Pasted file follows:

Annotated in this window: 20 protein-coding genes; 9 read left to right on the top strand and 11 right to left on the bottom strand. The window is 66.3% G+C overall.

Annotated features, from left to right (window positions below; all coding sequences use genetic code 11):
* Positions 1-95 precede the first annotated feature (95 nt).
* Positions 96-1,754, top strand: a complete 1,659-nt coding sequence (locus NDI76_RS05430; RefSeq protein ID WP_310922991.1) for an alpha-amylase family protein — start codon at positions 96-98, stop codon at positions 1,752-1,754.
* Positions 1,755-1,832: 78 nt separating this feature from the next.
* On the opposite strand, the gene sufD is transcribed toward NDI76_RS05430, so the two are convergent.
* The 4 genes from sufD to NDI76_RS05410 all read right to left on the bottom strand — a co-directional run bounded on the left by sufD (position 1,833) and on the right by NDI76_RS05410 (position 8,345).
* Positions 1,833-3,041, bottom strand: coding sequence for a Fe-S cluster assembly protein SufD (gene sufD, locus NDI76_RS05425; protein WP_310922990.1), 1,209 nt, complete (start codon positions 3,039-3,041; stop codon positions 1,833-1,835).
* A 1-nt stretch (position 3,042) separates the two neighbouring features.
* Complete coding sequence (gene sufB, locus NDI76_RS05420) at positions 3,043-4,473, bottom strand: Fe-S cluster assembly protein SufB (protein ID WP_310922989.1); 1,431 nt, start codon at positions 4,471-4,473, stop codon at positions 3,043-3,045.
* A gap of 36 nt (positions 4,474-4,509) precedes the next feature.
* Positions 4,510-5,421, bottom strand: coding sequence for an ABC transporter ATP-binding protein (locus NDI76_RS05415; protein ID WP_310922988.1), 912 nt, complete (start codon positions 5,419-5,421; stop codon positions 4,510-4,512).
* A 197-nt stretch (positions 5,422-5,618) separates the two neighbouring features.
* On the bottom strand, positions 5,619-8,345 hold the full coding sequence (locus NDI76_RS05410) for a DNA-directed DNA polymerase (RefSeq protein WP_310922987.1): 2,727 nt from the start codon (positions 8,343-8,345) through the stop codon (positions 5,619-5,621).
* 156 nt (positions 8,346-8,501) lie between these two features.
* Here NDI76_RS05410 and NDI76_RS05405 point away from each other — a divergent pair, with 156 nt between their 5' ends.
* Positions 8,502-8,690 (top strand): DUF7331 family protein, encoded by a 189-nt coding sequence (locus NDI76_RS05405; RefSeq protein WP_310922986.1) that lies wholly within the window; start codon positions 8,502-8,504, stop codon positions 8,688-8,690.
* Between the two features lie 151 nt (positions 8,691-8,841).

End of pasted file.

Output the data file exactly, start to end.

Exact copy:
Annotated in this window: 20 protein-coding genes; 9 read left to right on the top strand and 11 right to left on the bottom strand. The window is 66.3% G+C overall.

Annotated features, from left to right (window positions below; all coding sequences use genetic code 11):
* Positions 1-95 precede the first annotated feature (95 nt).
* Positions 96-1,754, top strand: a complete 1,659-nt coding sequence (locus NDI76_RS05430; RefSeq protein ID WP_310922991.1) for an alpha-amylase family protein — start codon at positions 96-98, stop codon at positions 1,752-1,754.
* Positions 1,755-1,832: 78 nt separating this feature from the next.
* On the opposite strand, the gene sufD is transcribed toward NDI76_RS05430, so the two are convergent.
* The 4 genes from sufD to NDI76_RS05410 all read right to left on the bottom strand — a co-directional run bounded on the left by sufD (position 1,833) and on the right by NDI76_RS05410 (position 8,345).
* Positions 1,833-3,041, bottom strand: coding sequence for a Fe-S cluster assembly protein SufD (gene sufD, locus NDI76_RS05425; protein WP_310922990.1), 1,209 nt, complete (start codon positions 3,039-3,041; stop codon positions 1,833-1,835).
* A 1-nt stretch (position 3,042) separates the two neighbouring features.
* Complete coding sequence (gene sufB, locus NDI76_RS05420) at positions 3,043-4,473, bottom strand: Fe-S cluster assembly protein SufB (protein ID WP_310922989.1); 1,431 nt, start codon at positions 4,471-4,473, stop codon at positions 3,043-3,045.
* A gap of 36 nt (positions 4,474-4,509) precedes the next feature.
* Positions 4,510-5,421, bottom strand: coding sequence for an ABC transporter ATP-binding protein (locus NDI76_RS05415; protein ID WP_310922988.1), 912 nt, complete (start codon positions 5,419-5,421; stop codon positions 4,510-4,512).
* A 197-nt stretch (positions 5,422-5,618) separates the two neighbouring features.
* On the bottom strand, positions 5,619-8,345 hold the full coding sequence (locus NDI76_RS05410) for a DNA-directed DNA polymerase (RefSeq protein WP_310922987.1): 2,727 nt from the start codon (positions 8,343-8,345) through the stop codon (positions 5,619-5,621).
* 156 nt (positions 8,346-8,501) lie between these two features.
* Here NDI76_RS05410 and NDI76_RS05405 point away from each other — a divergent pair, with 156 nt between their 5' ends.
* Positions 8,502-8,690 (top strand): DUF7331 family protein, encoded by a 189-nt coding sequence (locus NDI76_RS05405; RefSeq protein WP_310922986.1) that lies wholly within the window; start codon positions 8,502-8,504, stop codon positions 8,688-8,690.
* Between the two features lie 151 nt (positions 8,691-8,841).